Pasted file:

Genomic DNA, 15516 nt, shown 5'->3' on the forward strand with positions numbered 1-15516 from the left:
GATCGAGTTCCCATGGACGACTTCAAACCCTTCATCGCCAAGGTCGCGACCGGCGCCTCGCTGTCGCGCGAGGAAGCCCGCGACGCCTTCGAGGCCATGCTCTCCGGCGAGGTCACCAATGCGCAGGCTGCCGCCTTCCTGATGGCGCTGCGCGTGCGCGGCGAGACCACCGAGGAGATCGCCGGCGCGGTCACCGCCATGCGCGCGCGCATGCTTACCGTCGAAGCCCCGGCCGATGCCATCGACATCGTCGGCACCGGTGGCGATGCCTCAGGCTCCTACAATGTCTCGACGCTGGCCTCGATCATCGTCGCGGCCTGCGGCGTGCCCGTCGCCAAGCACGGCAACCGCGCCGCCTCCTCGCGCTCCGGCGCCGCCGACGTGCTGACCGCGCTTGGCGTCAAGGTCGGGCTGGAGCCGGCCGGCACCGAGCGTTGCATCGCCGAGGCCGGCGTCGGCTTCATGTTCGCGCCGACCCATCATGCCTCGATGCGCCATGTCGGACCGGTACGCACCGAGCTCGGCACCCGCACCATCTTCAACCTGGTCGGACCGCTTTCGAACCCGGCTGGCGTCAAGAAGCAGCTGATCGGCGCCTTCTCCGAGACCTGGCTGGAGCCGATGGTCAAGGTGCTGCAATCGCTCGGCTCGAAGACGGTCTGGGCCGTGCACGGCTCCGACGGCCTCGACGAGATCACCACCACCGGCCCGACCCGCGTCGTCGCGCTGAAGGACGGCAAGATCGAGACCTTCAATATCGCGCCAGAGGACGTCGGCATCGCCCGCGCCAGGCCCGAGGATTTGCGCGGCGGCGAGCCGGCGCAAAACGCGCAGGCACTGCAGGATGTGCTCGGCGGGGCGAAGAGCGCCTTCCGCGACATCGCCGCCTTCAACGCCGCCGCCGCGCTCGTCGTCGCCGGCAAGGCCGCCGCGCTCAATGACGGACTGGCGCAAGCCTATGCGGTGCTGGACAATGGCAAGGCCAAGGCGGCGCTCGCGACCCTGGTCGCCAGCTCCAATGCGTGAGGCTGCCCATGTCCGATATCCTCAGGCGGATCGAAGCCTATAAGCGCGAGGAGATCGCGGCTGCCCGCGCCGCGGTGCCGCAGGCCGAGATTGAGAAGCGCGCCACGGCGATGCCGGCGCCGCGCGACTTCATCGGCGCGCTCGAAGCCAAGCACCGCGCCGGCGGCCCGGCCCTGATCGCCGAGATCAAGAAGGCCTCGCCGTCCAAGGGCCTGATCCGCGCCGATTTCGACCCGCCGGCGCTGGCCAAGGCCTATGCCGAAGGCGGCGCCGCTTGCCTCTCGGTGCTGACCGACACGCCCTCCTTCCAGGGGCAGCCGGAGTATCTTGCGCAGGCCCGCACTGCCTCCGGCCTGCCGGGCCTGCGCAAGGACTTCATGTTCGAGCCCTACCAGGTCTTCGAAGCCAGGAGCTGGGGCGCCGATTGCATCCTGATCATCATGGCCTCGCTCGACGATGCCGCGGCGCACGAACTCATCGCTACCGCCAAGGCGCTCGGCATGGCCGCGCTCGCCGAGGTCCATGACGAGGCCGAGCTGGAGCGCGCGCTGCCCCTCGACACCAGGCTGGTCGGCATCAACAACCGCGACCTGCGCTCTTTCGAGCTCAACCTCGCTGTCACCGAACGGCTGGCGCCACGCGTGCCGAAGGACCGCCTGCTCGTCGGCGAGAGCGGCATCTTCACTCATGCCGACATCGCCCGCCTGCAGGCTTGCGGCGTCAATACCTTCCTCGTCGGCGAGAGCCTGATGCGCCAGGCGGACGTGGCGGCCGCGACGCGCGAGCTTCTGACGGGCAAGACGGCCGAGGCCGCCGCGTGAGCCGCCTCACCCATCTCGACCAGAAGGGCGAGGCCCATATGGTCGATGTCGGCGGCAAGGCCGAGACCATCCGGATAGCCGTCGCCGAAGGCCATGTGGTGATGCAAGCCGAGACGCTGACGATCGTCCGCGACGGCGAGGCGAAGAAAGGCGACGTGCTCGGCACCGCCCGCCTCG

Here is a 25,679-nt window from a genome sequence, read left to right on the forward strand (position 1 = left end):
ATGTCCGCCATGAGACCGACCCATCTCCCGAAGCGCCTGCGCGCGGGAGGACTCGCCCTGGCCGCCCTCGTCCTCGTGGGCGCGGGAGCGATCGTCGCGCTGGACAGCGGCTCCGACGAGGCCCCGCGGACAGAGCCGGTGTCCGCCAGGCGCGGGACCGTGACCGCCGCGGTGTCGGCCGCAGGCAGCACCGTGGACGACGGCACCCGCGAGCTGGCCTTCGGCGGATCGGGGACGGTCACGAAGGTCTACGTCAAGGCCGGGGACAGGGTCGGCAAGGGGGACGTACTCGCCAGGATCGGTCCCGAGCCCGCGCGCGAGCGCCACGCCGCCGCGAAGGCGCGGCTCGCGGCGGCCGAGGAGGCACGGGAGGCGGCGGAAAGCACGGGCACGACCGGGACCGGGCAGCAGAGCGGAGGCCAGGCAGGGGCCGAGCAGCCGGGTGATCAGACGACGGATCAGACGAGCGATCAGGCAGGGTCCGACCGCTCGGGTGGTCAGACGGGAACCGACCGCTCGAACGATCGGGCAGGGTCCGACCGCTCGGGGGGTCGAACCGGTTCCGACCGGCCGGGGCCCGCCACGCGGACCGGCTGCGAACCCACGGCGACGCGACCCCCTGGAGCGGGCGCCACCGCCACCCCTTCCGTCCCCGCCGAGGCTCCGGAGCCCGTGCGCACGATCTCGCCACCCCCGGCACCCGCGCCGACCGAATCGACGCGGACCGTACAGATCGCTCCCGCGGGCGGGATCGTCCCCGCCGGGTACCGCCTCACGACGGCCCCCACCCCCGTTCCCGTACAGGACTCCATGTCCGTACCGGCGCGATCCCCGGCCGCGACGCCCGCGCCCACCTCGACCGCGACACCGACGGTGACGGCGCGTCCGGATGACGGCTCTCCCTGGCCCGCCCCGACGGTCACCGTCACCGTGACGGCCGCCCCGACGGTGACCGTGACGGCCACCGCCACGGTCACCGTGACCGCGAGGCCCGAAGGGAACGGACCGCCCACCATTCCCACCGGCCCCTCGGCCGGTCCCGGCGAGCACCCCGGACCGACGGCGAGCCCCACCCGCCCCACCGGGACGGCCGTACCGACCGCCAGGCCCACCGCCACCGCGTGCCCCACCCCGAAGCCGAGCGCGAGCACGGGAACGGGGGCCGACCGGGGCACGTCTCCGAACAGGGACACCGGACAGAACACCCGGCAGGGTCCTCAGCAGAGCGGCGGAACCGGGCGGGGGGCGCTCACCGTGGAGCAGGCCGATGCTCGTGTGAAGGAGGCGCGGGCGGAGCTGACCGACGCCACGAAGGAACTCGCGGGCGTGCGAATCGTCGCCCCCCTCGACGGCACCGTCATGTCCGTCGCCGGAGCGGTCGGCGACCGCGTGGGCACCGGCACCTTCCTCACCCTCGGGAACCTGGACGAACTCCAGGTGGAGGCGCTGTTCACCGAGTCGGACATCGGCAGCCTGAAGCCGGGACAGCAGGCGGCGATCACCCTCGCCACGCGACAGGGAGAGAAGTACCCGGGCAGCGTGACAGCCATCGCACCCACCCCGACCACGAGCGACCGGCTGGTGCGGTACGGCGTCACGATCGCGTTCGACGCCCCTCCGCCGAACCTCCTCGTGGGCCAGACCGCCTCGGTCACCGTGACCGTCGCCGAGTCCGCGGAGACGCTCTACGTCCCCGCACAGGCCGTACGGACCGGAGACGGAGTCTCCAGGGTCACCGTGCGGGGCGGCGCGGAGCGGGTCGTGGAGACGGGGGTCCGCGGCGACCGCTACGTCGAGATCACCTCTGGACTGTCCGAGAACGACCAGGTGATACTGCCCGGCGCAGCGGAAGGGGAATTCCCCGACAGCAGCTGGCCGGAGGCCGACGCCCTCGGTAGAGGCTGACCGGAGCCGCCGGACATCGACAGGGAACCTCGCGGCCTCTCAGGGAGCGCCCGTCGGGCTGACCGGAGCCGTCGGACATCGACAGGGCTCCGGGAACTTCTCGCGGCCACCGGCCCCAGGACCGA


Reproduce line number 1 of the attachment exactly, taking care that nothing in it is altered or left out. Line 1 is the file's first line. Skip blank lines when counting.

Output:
Genomic DNA, 15516 nt, shown 5'->3' on the forward strand with positions numbered 1-15516 from the left: